Derek Soper argues that
bank-owned lessors will need to fall in line with the strategy of
their parent banks.
Change is happening, but the signals coming out of the
leasing industry are mixed. At IAA-Advisory, we are experiencing a
considerable discrepancy between the messages coming from the
parent banks and their leasing subsidiaries.
On the one hand, most of the banks
across Europe appear to be addressing their central issues: capital
requirements; a need to increase profitability from the
distribution chain; rationalisation of internal services; and the
handling of an increased burden of regulation and supervision.
Many of the banks’ leasing
subsidiaries, however, are indicating that all is virtually back to
normal and there is no real change, so the name of the game is
redefining the business sectors, growth and profit. I guess we must
ask if these two views are compatible?
A phenomenon we have seen in recent
times is the steady march of corporate bankers into the top jobs in
the leasing and asset finance subsidiaries of the banks. It is
difficult to believe that this is just a coincidence and we see a
strong indication that the banks are taking hands-on control.
A senior director of one large
European bank commented recently: “Change to a more rigorous bank
control is taking place and we fully understand that, while the
leasing companies may not be fully aware of a bank’s plans, many
seem to be refusing to acknowledge the underlying movement.”
It is not yet fully clear what the
main drivers of the changes are: cost optimisation, capital and
liquidity issues, strategic orientations – or perhaps all
Nonetheless, it is clear that many
banks have already decided that integration is the name of the
game. Leasing companies which have traditionally embraced the
international vendor business may be partly preserved. Banks need
to show that they are servicing the real economy and, in some
cases, the international servicing of vendors is the main
international business of the bank.
The balancing act of sustained
global corporate banking activity, versus a large domestic
presence, can in some instances be the rationale for maintaining a
leasing business across an international footprint. Whether this
should be a separate organisational structure is in doubt.
Examining the possible drivers
towards an integrated bank may lead to an understanding of what is
really taking place and the cause of the differing views emerging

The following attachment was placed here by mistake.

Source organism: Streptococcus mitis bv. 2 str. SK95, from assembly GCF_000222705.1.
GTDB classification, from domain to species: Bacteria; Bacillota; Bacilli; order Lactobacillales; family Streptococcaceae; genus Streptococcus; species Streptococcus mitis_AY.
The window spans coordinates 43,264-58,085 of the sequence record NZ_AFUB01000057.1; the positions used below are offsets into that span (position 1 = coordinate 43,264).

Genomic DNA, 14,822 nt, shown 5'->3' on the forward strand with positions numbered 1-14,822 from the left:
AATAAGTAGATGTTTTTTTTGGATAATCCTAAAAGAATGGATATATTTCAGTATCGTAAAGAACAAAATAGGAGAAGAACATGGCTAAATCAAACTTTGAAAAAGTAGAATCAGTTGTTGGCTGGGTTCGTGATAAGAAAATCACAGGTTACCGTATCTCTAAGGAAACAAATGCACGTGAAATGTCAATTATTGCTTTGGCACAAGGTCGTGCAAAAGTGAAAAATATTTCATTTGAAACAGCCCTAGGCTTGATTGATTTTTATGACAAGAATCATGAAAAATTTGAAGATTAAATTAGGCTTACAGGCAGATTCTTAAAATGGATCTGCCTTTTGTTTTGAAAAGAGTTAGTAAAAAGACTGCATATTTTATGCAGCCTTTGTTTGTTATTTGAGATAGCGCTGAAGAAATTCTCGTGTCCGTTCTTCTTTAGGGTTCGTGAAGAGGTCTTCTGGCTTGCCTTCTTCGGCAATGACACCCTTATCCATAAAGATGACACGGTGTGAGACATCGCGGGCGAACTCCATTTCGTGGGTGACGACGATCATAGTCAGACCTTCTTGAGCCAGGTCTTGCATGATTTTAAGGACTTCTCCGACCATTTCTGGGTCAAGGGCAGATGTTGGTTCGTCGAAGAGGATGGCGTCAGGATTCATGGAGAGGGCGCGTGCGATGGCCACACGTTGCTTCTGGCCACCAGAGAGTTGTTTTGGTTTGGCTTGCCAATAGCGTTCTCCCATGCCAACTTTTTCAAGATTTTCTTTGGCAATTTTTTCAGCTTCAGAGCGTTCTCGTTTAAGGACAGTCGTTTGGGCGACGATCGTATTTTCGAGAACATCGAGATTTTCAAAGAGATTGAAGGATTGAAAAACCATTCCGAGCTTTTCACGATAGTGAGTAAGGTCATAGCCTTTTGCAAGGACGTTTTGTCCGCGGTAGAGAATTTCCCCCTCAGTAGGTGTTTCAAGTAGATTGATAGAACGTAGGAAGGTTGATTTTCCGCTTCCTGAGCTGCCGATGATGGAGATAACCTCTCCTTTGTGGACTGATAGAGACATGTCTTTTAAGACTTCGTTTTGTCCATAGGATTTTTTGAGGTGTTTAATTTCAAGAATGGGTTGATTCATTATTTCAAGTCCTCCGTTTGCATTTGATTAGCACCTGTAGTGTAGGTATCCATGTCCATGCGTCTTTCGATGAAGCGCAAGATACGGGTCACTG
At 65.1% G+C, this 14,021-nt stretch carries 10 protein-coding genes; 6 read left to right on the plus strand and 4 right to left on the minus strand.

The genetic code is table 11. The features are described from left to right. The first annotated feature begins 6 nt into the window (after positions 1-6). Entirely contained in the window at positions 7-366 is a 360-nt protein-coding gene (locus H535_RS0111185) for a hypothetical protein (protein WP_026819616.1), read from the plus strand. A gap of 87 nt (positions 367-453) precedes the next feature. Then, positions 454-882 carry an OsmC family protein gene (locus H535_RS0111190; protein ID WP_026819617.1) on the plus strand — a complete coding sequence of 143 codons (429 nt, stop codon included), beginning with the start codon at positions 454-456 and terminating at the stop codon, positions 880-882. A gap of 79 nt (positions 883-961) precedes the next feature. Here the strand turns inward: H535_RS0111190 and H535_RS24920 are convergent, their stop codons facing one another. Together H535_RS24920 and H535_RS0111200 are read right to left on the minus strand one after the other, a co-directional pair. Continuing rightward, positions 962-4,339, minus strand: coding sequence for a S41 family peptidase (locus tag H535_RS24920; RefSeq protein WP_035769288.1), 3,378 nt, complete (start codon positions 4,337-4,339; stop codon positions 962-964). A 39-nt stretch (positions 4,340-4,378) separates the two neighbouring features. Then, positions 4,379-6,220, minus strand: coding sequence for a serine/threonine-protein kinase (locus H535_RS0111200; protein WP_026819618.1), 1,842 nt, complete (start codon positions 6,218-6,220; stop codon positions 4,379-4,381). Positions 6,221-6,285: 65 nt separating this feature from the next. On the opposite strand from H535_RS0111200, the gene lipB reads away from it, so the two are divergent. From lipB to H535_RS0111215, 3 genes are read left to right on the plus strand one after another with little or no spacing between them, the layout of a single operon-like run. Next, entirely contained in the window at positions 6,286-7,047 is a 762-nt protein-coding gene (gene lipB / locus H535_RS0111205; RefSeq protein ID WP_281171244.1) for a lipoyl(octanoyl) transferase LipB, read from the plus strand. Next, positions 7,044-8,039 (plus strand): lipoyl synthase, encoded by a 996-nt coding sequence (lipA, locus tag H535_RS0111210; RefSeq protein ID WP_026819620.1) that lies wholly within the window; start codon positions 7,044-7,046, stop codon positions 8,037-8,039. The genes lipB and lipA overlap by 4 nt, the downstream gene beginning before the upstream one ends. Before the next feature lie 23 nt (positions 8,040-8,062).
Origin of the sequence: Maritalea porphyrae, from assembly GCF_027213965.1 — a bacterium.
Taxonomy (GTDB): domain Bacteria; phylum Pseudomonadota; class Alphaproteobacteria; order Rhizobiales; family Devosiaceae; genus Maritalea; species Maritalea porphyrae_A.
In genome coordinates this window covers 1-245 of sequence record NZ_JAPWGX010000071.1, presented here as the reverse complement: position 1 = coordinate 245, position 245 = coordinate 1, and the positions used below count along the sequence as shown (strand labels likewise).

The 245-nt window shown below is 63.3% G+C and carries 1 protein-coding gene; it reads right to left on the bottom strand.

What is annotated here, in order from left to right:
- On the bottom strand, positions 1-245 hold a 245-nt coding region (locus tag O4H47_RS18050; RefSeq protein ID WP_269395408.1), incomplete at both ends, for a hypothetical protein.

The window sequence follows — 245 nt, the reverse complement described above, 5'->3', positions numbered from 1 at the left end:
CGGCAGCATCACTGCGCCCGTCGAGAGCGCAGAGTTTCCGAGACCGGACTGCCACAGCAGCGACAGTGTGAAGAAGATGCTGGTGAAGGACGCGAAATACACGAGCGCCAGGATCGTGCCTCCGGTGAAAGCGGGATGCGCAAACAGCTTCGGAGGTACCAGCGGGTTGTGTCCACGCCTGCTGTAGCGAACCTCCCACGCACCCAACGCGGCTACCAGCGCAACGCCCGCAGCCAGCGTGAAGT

from the market.
It is not a surprise that banks are
questioning the cost of maintaining separate companies to deliver a
product which has lost much of its differentiation from other
banking products over the past ten years.
Complexity of structures delivered
by the corporate lending divisions of banks has been well beyond
the leasing products now on offer.
The more leasing companies
transform themselves into process-driven operations, the easier it
is for the bank to consider integrating the product range.
Costs such as human resources,
treasury, legal, collections, credit and, to a much smaller extent,
systems, are obvious areas of cost optimisation targets.
The introduction of Basel III
coupled with the determination of central banks and regulators to
increase public confidence in the safety of the banking system has
produced a keen edge to the consideration of product and
distribution choices of the banks.
Experience tells us that not all
choices will be made on profitability alone; comfort and
compatibility within banks always take a high priority.
Just what capital will be required
for a specific range of bank products continues to be under
The asset finance and leasing
businesses will be keeping close to any developments to make sure
due consideration is given to sustainable profitability and quality
portfolios – plus the understanding of equipment lifecycles and
afterlife disposal opportunities.
Leasing generally looks good when
comparisons are made with other bank products.
Maximising the contribution from
the distribution network is a driver for many banks, particularly
those who are the major players in their domestic markets. The sale
of a range of products to what they see as their own customer base
is an important part of bank strategy.
Organisational structures which get
in the way are likely to get some tough treatment. Leasing
subsidiaries are no longer surprised by calls from their parents to
align with the banks’ strategies and to develop synergies.
It is really a question of where
this leads and the vision of the leasing practitioners as to what
the end game looks like – not necessarily just to themselves, but
also to the parent bank.
There is still a long way to go
before we see well-capitalised banking groups trading in a buoyant
market again, at least measured by the new standards and beyond.
Before then we will see some tears.
I hope this will not be among our leasing colleagues emulating
King Canute trying to stop the tide coming in.